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Blackwell, Emily (1826–1910)

Blackwell, Emily (1826–1910)

American pioneer in opening the medical profession to women, who served as physician to generations of poor women and children and facilitated other women's entry into medicine through her work as dean and professor at the Women's Medical College in New York. Born on October 8, 1826, in Bristol, England; died in September 1910 in York Cliffs, Maine; daughter of Samuel Blackwell (a sugar refiner and reform activist) and Hannah Lane Blackwell; sister of Elizabeth Blackwell; sister-in-law ofLucy Stone (who married Henry Browne Blackwell) andAntoinette Brown Blackwell (who married Samuel Blackwell); aunt ofAlice Stone Blackwell ; tutored at home by governesses; attended Rush Medical College, 1852; Western Reserve University (M.D., 1854); children:Anna (b. 1871; adopted).

As Elizabeth Blackwell , the first female doctor of modern times, lay ill with ophthalmia in a Paris hospital, apparently facing the imminent loss of her vision, her younger sister, Emily Blackwell, yearning for a career in medicine herself, wrote, "Ah, I fear if E[lizabeth] be prevented from her work I shall never be able to fill her place, but I will try." In history, as in life, Emily has often been overshadowed by her pioneering elder sibling. Yet, in her lifelong work as a practicing physician and leading figure in promoting medical education for women, Emily Blackwell played a significant role in securing women's place in the medical profession.

The sixth child of Hannah Lane Blackwell and Samuel Blackwell, a sugar refiner and reform activist, Emily Blackwell was born on October 8, 1826, in Bristol, England, into a family fiercely committed to its non-conformist religion and equally devoted to such causes as abolition, temperance, and education reform. Blackwell immigrated with her family to the United States in 1832, where they settled in New York City for six years, and then in Cincinnati, Ohio. Because of her parents' liberal views, Blackwell and her sisters were educated privately in the same subjects as their brothers, an unusual privilege in an age when girls usually studied music and embroidery rather than astronomy and mathematics.

Perhaps inspired by the accolades accorded her sister Elizabeth (and equally, perhaps, discouraged by her experiences as a teacher, then the only "acceptable" career for women), Emily Blackwell also decided to pursue a career in medicine. Though several medical schools for women had been established in the United States, Blackwell felt that the training they offered was inferior to that of the better-established all-male schools. She applied to 11 medical schools—including Geneva College, her sister's alma mater—and was rejected by all of them. Elizabeth introduced Emily to Horace Greeley, the reform-minded editor for whose paper their elder sister Anna served as correspondent in France, and he secured permission for Emily to spend the summer of 1852 observing medical rounds at Bellevue Hospital. In the fall of that year, Blackwell was accepted at Rush College in Chicago. However, Rush refused to readmit Blackwell for her second and final year of training after being censured by the Illinois Medical Society for their acceptance of a female medical student. Blackwell, therefore, finished her medical training at Western Reserve University in Cleveland, graduating in 1854. She then went to Europe to augment her clinical experience, studying in Edinburgh with Sir James Simpson, a pioneer in the use of chloroform in childbirth, and in Paris, London, Berlin, and Dresden. From abroad, she shared with her sister Elizabeth, who was establishing her medical practice in New York City, the latest developments in medical statistics and medical apparatus.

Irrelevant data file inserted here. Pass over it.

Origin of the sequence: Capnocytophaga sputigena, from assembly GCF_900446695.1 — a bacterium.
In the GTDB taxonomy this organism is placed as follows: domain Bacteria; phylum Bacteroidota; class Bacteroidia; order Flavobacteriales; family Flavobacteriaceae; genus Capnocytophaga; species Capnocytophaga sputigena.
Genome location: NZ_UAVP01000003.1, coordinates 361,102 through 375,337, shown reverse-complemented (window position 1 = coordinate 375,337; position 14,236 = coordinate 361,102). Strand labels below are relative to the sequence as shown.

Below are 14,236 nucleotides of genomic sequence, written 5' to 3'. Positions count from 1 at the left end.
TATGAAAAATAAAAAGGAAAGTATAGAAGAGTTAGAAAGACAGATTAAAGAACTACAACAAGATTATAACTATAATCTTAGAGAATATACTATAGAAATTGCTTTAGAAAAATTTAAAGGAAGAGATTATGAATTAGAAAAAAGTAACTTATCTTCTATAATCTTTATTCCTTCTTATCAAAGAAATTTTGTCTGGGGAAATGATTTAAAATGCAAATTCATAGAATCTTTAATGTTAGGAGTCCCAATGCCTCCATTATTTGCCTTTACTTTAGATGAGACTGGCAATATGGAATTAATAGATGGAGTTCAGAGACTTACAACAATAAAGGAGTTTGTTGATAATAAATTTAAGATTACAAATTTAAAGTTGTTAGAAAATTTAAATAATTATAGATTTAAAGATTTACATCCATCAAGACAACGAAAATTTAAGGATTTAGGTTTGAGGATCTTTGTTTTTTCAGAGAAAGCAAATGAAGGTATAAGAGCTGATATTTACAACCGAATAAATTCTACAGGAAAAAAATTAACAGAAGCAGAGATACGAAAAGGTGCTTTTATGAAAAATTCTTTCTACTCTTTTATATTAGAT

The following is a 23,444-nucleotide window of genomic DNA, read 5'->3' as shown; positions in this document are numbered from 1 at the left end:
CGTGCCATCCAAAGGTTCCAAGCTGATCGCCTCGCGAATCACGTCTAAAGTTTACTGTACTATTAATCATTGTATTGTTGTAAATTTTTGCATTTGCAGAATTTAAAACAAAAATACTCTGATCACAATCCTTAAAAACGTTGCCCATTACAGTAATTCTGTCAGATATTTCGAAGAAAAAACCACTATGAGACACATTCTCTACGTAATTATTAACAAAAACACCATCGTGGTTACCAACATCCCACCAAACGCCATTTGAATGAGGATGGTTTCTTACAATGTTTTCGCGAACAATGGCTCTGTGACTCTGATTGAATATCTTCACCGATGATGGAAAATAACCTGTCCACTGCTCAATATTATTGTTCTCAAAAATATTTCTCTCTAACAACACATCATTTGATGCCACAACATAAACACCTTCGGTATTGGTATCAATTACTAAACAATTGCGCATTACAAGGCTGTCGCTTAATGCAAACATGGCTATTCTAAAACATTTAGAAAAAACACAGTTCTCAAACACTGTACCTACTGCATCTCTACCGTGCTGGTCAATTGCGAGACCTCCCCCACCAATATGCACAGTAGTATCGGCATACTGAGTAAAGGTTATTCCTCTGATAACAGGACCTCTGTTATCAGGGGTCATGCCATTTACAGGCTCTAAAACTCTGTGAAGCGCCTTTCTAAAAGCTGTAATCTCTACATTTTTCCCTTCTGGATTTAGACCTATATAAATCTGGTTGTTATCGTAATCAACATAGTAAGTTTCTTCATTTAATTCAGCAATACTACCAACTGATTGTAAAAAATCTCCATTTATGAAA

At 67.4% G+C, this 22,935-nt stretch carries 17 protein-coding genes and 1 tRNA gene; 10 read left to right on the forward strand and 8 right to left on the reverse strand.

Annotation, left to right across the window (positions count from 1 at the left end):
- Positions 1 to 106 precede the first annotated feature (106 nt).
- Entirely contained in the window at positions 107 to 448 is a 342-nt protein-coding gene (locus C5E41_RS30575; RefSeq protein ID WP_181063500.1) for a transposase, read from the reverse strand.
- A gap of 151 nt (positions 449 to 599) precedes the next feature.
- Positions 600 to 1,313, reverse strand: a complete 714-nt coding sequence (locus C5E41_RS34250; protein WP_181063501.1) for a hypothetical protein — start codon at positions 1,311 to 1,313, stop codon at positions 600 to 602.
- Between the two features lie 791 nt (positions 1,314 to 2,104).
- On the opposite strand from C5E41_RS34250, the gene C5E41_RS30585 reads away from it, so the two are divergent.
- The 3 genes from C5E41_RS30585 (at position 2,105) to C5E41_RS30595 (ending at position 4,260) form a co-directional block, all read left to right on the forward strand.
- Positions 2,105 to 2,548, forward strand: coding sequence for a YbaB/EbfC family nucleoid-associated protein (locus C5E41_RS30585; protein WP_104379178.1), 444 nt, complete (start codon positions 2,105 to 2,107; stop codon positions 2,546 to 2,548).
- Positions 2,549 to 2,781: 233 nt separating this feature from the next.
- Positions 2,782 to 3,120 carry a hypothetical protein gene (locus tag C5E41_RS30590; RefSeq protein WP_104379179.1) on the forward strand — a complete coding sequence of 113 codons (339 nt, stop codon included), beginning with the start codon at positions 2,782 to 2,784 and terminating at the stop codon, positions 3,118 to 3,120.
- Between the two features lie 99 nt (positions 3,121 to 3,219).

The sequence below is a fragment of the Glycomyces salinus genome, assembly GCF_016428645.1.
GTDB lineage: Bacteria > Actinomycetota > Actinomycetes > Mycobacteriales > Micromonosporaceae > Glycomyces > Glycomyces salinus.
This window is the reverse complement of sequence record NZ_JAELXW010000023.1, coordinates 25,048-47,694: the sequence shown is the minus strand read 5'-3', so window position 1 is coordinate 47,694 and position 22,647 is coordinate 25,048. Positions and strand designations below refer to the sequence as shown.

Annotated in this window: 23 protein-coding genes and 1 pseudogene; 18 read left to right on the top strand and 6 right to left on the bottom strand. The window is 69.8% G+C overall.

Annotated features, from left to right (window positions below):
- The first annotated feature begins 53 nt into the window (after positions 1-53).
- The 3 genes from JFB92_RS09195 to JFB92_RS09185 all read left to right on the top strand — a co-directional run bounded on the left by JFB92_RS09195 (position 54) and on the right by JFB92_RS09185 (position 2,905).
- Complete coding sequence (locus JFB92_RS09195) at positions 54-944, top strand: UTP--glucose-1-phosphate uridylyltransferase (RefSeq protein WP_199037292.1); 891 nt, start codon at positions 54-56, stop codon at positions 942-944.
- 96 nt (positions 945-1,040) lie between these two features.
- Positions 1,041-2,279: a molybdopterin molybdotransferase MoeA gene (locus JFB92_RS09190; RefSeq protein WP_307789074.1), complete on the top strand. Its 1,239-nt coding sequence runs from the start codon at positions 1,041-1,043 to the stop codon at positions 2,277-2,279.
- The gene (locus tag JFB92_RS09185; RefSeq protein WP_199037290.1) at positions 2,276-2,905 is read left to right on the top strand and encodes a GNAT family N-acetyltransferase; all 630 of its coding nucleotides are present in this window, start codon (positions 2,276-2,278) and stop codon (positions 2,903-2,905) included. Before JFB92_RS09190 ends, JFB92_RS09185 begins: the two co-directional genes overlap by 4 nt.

Blackwell returned to New York in 1856, where she joined Elizabeth in her dispensary practice serving poor women and children in the city. In 1858, the sisters' dispensary was chartered as the New York Infirmary for Women and Children. Emily Blackwell devoted all of her time to the infirmary practice, serving as administrator as well as physician, and never developed a private practice of her own. In 1868, Elizabeth Blackwell founded a medical school for women affiliated with the Infirmary. After her older sister's departure for Europe in 1869, Emily Blackwell took over administration of the Women's Medical College, as well, serving as dean and professor of obstetrics and gynecology. In 1871, Blackwell was elected to the New York County Medical Society.

Emily Blackwell never married, but she maintained a close personal relationship with her colleague and companion, Dr. Elizabeth Cushier . She also adopted a daughter, Anna. After Blackwell's retirement from medical practice and administrative duties in 1900, she and Cushier traveled to Europe where they visited Elizabeth Blackwell. Emily Blackwell died on September 7, 1910, in York Cliffs, Maine, at her summer residence.

Mary Procida , University of Pennsylvania, Philadelphia, Pennsylvania

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